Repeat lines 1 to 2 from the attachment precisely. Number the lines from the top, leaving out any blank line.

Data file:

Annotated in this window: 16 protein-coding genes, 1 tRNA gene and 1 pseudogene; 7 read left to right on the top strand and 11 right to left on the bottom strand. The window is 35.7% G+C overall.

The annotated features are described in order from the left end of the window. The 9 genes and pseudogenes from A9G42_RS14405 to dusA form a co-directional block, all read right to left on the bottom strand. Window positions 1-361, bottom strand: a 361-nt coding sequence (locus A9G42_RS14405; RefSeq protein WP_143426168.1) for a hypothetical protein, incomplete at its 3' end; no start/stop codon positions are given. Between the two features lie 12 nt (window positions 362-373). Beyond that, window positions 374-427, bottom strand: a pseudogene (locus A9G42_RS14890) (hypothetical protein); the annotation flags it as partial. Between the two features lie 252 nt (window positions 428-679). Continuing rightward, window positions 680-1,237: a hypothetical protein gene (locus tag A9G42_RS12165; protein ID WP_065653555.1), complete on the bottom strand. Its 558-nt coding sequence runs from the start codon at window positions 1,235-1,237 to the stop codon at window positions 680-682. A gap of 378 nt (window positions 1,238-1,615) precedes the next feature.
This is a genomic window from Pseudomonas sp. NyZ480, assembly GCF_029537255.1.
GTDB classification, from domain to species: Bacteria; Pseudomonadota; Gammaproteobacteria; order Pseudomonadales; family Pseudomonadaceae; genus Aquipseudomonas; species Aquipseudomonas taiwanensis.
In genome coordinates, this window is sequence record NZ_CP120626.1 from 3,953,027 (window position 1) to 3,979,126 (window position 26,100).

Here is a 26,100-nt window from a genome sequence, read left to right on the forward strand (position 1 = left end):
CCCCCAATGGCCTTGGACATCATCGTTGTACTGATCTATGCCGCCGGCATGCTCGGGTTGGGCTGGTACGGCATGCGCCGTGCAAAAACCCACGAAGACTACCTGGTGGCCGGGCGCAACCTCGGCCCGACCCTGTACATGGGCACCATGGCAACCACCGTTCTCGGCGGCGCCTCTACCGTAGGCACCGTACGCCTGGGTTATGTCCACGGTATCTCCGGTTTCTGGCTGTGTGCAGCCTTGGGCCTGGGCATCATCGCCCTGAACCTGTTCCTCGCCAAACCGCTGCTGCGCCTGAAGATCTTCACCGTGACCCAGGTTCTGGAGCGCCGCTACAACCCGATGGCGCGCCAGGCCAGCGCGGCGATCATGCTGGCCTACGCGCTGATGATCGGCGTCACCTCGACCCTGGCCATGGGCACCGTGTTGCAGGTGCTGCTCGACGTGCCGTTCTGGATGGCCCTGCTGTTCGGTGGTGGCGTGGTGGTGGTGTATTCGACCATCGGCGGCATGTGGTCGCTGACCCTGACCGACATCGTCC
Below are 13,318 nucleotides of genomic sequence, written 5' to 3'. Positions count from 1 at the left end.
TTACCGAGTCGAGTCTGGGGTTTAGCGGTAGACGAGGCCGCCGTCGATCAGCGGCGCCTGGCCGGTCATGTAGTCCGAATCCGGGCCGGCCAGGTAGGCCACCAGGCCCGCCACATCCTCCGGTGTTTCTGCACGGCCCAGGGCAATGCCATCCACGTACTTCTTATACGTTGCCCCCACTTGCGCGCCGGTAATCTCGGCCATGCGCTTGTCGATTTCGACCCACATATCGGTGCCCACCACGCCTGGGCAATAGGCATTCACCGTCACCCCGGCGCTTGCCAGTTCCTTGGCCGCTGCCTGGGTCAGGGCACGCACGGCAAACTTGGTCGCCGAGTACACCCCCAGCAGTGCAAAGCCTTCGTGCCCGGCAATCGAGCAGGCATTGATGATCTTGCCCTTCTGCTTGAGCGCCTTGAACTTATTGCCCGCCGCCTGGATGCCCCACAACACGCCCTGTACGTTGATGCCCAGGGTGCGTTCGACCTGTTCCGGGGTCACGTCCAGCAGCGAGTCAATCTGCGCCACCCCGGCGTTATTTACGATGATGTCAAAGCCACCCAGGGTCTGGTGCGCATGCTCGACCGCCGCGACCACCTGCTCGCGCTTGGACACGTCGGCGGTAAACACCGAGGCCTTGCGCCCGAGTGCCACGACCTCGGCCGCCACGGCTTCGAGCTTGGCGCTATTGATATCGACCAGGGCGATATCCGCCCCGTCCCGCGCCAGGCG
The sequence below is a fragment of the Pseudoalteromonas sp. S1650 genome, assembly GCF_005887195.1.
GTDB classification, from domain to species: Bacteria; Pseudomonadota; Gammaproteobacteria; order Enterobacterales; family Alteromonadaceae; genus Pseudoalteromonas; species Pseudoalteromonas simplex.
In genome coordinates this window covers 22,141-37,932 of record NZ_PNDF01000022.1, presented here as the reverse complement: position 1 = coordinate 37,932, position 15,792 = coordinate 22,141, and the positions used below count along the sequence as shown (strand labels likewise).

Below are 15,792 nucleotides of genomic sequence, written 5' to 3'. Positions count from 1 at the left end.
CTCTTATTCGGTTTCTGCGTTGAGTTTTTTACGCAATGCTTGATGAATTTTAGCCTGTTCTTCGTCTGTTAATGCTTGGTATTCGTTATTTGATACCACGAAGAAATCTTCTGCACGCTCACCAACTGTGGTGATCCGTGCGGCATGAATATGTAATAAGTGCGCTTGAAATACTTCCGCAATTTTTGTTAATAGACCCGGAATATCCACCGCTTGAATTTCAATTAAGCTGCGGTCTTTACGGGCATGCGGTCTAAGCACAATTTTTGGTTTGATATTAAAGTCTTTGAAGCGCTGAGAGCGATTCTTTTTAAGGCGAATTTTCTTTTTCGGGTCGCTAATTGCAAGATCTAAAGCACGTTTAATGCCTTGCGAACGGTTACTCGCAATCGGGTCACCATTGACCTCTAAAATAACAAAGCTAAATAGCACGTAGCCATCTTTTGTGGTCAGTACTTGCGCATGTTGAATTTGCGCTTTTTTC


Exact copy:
Annotated in this window: 16 protein-coding genes, 1 tRNA gene and 1 pseudogene; 7 read left to right on the top strand and 11 right to left on the bottom strand. The window is 35.7% G+C overall.

The annotated features are described in order from the left end of the window. The 9 genes and pseudogenes from A9G42_RS14405 to dusA form a co-directional block, all read right to left on the bottom strand. Window positions 1-361, bottom strand: a 361-nt coding sequence (locus A9G42_RS14405; RefSeq protein WP_143426168.1) for a hypothetical protein, incomplete at its 3' end; no start/stop codon positions are given. Between the two features lie 12 nt (window positions 362-373). Beyond that, window positions 374-427, bottom strand: a pseudogene (locus A9G42_RS14890) (hypothetical protein); the annotation flags it as partial. Between the two features lie 252 nt (window positions 428-679). Continuing rightward, window positions 680-1,237: a hypothetical protein gene (locus tag A9G42_RS12165; protein ID WP_065653555.1), complete on the bottom strand. Its 558-nt coding sequence runs from the start codon at window positions 1,235-1,237 to the stop codon at window positions 680-682. A gap of 378 nt (window positions 1,238-1,615) precedes the next feature.